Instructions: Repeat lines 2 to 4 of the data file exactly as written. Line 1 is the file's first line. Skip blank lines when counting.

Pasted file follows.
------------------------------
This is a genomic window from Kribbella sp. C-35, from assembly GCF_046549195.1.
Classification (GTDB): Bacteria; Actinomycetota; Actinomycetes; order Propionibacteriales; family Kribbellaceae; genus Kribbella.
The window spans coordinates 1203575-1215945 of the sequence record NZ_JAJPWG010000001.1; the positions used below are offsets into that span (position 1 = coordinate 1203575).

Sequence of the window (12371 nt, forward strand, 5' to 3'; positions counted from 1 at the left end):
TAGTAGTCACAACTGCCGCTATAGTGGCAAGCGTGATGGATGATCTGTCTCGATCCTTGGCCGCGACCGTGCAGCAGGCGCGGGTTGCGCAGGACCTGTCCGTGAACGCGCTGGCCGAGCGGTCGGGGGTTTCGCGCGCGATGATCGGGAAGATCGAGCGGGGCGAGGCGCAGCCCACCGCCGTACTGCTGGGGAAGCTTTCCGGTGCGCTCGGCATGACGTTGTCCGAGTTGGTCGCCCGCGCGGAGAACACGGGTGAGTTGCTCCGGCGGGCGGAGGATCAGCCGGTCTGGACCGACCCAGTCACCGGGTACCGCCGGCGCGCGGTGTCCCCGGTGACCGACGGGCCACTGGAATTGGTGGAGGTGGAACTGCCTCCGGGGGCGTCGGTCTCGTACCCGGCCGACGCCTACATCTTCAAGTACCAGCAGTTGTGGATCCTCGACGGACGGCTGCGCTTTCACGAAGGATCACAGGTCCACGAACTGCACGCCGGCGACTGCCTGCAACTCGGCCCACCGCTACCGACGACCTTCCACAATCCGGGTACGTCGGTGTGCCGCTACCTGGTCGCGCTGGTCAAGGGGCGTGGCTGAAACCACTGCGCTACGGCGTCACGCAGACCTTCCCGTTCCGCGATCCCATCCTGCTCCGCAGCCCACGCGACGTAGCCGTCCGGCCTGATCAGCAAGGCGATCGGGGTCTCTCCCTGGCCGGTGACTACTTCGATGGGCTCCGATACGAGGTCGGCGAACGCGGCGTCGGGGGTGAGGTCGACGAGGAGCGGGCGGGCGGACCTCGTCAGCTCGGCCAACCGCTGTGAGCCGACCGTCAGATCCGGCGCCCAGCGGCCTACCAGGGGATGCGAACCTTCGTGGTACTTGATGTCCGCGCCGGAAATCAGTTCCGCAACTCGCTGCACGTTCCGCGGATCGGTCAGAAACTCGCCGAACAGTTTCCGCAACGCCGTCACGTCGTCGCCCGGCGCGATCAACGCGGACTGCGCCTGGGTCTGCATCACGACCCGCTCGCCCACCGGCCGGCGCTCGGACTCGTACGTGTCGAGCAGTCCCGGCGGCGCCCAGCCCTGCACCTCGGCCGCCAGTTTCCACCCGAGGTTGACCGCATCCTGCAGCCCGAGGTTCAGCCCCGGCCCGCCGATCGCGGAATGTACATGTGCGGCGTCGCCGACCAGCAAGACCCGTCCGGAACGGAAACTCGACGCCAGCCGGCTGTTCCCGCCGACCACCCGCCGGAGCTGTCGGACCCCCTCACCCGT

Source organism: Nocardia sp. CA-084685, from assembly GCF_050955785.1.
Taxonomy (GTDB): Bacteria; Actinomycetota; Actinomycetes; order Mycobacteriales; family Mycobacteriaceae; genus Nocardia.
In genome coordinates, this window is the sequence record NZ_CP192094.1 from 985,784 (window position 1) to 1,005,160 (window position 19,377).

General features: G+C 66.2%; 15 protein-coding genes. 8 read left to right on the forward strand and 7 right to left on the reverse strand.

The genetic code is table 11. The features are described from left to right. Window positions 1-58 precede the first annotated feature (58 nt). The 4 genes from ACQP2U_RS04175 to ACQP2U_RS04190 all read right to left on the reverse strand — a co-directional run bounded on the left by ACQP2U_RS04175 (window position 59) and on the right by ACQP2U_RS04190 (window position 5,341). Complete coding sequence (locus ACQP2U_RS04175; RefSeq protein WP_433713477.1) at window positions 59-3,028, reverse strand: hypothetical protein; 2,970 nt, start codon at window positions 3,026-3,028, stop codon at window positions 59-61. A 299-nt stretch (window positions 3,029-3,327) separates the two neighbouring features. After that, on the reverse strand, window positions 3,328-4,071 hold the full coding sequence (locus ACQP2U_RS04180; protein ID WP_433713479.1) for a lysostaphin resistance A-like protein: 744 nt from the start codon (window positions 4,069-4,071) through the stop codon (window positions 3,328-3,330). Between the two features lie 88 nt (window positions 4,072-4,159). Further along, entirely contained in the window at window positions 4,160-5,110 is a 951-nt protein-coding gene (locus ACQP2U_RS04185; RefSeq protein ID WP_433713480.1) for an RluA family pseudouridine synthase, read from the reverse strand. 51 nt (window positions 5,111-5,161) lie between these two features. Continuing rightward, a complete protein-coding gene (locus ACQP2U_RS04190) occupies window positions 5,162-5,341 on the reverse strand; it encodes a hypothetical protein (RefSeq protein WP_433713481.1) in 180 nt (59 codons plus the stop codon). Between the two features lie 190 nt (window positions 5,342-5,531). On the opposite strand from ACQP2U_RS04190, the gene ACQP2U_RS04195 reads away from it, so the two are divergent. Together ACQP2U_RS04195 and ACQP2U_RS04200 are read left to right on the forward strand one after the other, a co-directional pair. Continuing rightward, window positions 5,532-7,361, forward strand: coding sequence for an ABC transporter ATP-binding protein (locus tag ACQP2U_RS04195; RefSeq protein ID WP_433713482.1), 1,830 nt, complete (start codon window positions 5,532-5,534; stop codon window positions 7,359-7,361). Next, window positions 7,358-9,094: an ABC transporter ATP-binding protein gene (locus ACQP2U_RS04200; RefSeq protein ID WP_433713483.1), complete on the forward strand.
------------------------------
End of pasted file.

Classification (GTDB): Bacteria; Actinomycetota; Actinomycetes; order Propionibacteriales; family Kribbellaceae; genus Kribbella.
The window spans coordinates 1203575-1215945 of the sequence record NZ_JAJPWG010000001.1; the positions used below are offsets into that span (position 1 = coordinate 1203575).

Sequence of the window (12371 nt, forward strand, 5' to 3'; positions counted from 1 at the left end):